Monday, January 12, 2015

So You're Trying to Build an Int'l Association?

By Steven M. Worth, President at Plexus Consulting Group, LLC

A number of years ago we were asked to assist a US-based association in overcoming problems associated with its growing international membership. Its problems were complicated, far reaching and -- as the consultants have since found – virtually identical to the problems faced by many other associations.

If you are the executive of an international association or an association with a growing membership base on either side of the Atlantic, you may find it reassuring to know your problems are not unique and in fact probably not even of your making. What are these problems, where do they come from and what can be done about them?

Let’s call this "association X." Association X is a trade association representing a rapidly growing sector of the professional services industry. As is the case with many trade associations, association X became international through the expanding international operations of its members.

However, many of the overseas operations of their member companies were separate legal entities. While they shared names and had certain other arrangements with their US counterparts, they otherwise were autonomous. Because of this, they felt they needed to have a separate presence in the association. Little by little, the involvement of these overseas affiliates drew other companies from their markets into the membership ranks of what had been a primarily US dominated trade association.

Almost before they knew it, one half of the association’s members were from outside the United States. Problems began surfacing almost immediately. The Europeans-- recognizing the force of their numbers--demanded an equal presence on the board and the transformation of a US-oriented association into one that was more international, if not global in outlook and structure. The Americans welcomed making a place at the table for their European counterparts, but there were a couple of fundamental problems that needed to be addressed.

The first was that the Europeans were not paying as much as the Americans in supporting the international association. The Europeans did not deny this but pointed out that their national and regional structure created two levels of activity and management that needed to be funded, whereas the Americans had only one. When taking all this into account the Europeans noted that they were paying as much if not more than the Americans for activities that were just as valuable to the association as what the Americans were doing. The feeling of the Americans was straightforward, if not very understanding--if the Europeans wanted to participate in the association they should pay their fair share for international activities.

The second problem related to the nature of the relationship of the American multinationals with their own European affiliates. The Americans saw them as an extension of their US headquartered corporate operations, but the European did not see themselves in the same way. When it came to deciding matters relating to professional standards, dues payments and other professional priorities the European affiliates felt more at ease siding with their European competitors than with their American colleagues.

As we tried to devise solutions to these problems there were many times when it looked like the association was simply going to fall apart. At first we thought these problems stemmed from the peculiarities of the personalities involved. But as we have worked with other associations in the fields of healthcare, manufacturing, accounting and auditing, and others we have seen a repetition of the same problems and frustrations.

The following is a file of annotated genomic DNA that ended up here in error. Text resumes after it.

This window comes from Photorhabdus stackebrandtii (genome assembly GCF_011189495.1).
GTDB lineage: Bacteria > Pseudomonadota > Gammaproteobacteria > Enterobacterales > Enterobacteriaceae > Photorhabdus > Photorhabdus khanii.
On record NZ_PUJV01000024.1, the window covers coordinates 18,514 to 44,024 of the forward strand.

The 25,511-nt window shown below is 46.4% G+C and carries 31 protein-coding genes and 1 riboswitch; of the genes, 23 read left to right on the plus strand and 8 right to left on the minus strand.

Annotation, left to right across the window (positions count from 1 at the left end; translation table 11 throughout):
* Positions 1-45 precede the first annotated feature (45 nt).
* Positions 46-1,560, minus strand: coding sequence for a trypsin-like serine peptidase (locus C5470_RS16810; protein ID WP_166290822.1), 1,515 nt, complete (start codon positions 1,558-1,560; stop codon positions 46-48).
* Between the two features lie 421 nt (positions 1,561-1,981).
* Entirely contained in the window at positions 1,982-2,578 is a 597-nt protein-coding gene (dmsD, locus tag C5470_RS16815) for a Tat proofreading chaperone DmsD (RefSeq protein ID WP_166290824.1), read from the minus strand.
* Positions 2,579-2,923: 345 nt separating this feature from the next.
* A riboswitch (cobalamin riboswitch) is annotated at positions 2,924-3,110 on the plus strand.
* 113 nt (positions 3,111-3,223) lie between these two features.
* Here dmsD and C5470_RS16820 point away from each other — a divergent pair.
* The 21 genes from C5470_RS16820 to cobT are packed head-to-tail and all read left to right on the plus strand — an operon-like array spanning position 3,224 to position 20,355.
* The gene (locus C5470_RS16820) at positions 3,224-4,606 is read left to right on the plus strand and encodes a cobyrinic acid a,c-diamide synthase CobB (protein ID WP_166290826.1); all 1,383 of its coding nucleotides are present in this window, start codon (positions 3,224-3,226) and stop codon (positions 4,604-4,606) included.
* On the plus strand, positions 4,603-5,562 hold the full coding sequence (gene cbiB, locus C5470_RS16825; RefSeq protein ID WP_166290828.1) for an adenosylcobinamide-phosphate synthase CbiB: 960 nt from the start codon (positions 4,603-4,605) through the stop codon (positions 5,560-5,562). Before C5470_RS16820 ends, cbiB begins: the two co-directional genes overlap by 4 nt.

The problem begins with unrealistic expectations. We have heard so much about the global economy that we risk minimizing the very real linguistic, cultural, legislative and regulatory differences that exist between countries. Charles De Gaulle called America "the daughter of Europe." Indeed America is largely an offshoot of Europe, but we who live here know just how diverse and different we are compared to Europe. However, that does not stop us from jumping to our own erroneous conclusion that there are no problems or differences that cannot be managed. We are surprised and possibly slightly wounded when we learn that the Europeans like--even cherish--their differences. They do not want to be made into Americans--even for the sake of greater efficiency!

Taken as a whole, Europe is the most economically powerful region of the world--yet the United States continues to define cutting edge thinking and research in most areas of professional activity. If you are part of an association, it is inevitable that you too will find yourself embroiled in your own trans-Atlantic tug of war over issues of governance, standards and sharing of resources. There is no way to avoid it.

Here are some lessons learned:

  • Develop a vision for your association. Among other issues, determine if you wish to be international or multinational and make sure your members know the difference.
  • Recognize and accept the basic differences that exist between the national markets of your members and identify what you have in common.
  • If you are seeing that your regular national members are reluctant to see their dues increase, know that this is even more the case for an international organization. Resist the temptation to build a mini-UN. Keep overhead to a minimum and link payments to products and services. Your members need to know what they are getting for their money, and it needs to be something tangible.
  • Finally, learn to see that diversity is good and that the road to a global economy is hard. If you steel yourself and your members to expect difficulty and differences of opinion, then you may be less discouraged when you actually encounter them

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